Spirit of Zen: a way of life, work, and art in the far east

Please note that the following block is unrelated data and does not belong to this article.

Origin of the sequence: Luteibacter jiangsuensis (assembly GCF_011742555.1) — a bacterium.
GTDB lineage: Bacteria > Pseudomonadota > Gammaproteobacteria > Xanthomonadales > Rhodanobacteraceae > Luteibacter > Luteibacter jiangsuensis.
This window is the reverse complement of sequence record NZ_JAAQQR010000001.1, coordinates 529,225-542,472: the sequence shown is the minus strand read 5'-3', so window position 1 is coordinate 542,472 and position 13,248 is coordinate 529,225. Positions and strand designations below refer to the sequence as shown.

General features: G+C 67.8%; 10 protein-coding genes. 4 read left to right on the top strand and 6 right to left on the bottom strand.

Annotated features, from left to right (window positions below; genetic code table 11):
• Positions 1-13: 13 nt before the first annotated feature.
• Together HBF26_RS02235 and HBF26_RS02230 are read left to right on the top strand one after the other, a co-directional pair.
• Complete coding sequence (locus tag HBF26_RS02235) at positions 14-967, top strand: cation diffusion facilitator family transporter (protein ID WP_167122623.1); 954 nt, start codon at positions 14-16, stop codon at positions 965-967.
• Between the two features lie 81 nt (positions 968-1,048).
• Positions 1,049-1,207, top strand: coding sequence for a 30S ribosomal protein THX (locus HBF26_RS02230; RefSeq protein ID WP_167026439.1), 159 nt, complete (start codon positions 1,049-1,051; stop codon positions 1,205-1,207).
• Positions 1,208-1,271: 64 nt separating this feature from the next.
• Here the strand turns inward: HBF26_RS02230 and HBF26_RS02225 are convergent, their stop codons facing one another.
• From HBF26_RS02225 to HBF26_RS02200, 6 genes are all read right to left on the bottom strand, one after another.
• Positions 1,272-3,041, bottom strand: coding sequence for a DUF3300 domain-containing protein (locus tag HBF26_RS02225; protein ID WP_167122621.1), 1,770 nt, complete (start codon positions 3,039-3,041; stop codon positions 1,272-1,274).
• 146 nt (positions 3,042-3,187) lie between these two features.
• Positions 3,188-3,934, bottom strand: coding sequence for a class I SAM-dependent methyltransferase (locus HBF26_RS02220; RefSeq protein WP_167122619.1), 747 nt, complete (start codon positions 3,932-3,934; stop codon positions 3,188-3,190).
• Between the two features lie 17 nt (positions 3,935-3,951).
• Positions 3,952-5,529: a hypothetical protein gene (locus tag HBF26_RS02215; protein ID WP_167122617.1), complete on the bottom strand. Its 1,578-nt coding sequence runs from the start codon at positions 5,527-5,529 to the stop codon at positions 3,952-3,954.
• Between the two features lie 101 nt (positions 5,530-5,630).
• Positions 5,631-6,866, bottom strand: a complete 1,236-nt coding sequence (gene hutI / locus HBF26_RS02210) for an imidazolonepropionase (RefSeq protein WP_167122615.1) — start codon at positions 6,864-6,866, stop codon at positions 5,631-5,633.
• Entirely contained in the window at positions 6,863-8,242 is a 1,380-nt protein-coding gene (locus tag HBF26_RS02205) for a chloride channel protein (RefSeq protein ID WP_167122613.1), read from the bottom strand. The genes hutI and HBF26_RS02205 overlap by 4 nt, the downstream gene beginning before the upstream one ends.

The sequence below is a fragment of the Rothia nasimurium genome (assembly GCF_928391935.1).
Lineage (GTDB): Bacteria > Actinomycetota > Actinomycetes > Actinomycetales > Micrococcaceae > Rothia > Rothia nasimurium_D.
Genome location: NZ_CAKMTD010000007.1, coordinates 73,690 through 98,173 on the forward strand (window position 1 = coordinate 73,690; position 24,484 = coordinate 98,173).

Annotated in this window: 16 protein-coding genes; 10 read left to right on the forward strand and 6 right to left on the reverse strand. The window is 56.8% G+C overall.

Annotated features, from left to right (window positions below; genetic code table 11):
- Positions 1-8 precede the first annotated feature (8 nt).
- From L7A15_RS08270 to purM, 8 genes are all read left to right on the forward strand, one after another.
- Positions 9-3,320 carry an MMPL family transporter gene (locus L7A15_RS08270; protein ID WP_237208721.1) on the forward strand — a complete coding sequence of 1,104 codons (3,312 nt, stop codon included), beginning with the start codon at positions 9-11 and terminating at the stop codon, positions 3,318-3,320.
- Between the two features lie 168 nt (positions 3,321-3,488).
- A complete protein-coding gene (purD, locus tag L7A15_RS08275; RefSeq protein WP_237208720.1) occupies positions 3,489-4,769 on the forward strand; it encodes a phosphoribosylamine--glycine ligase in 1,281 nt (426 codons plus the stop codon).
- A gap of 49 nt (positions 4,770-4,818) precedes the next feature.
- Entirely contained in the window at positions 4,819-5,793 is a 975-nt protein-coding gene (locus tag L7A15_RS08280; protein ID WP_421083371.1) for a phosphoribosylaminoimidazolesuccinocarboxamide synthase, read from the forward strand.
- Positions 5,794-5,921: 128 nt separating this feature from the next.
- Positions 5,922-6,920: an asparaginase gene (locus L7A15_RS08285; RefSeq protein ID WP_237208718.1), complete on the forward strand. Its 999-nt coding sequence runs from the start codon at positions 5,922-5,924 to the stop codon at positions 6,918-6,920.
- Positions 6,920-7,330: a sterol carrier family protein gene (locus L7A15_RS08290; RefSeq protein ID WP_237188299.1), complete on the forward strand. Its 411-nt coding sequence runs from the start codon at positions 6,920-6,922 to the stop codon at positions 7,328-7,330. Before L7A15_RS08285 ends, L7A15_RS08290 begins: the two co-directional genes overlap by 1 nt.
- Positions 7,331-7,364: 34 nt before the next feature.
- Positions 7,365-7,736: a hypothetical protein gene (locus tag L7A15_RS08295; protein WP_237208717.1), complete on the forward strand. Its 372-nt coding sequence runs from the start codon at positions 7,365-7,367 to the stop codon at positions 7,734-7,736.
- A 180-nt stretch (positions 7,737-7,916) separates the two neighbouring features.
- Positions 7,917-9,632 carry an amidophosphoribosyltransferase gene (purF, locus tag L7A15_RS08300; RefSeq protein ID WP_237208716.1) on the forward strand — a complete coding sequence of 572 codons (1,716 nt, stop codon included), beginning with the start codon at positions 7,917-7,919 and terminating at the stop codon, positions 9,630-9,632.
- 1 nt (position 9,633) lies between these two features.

Alan Watts’s The Spirit of Zen was one of the first books to introduce the basic foundation of Zen Buddhism to English-speaking audiences. This volume still stands as one of the most lucid and concise explanations of the origins and defining principles of Zen, from its beginnings in ancient India and its later transmission to China and Japan, to Watts’s revealing portrait of life in a contemporary Japanese Zen monastery. In The Spirit of Zen, Watts describes, in plain language but without robbing the subject of its provocative subtlety, how one can prepare for a life of Zen. He explains the sacrifices and surrenders, the requisite self-control; the baffling set of spiritual exercises known as Koan, which take the form of verbal jigsaw puzzles; the importance of mental discipline; and the need to recognize the futility of mere intellectual haggling — all necessary steps along the road to Zen. Through text and illustrations, the author examines the tea ceremony, ink-drawing, landscaping, and swordsmanship, all Zen-infused aspects of Japanese life; they give an understanding not only of Zen, but of Eastern culture in general.